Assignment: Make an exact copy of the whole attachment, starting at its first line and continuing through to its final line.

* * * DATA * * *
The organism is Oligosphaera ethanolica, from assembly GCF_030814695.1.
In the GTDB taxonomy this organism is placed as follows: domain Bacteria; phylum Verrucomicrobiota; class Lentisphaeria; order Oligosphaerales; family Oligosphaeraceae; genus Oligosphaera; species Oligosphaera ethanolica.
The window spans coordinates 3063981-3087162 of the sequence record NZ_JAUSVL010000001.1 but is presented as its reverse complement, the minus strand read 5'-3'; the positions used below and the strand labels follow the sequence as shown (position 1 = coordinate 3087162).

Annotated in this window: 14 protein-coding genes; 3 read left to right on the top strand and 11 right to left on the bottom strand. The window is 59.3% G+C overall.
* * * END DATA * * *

The organism is Oligosphaera ethanolica, from assembly GCF_030814695.1.
In the GTDB taxonomy this organism is placed as follows: domain Bacteria; phylum Verrucomicrobiota; class Lentisphaeria; order Oligosphaerales; family Oligosphaeraceae; genus Oligosphaera; species Oligosphaera ethanolica.
The window spans coordinates 3063981-3087162 of the sequence record NZ_JAUSVL010000001.1 but is presented as its reverse complement, the minus strand read 5'-3'; the positions used below and the strand labels follow the sequence as shown (position 1 = coordinate 3087162).

Annotated in this window: 14 protein-coding genes; 3 read left to right on the top strand and 11 right to left on the bottom strand. The window is 59.3% G+C overall.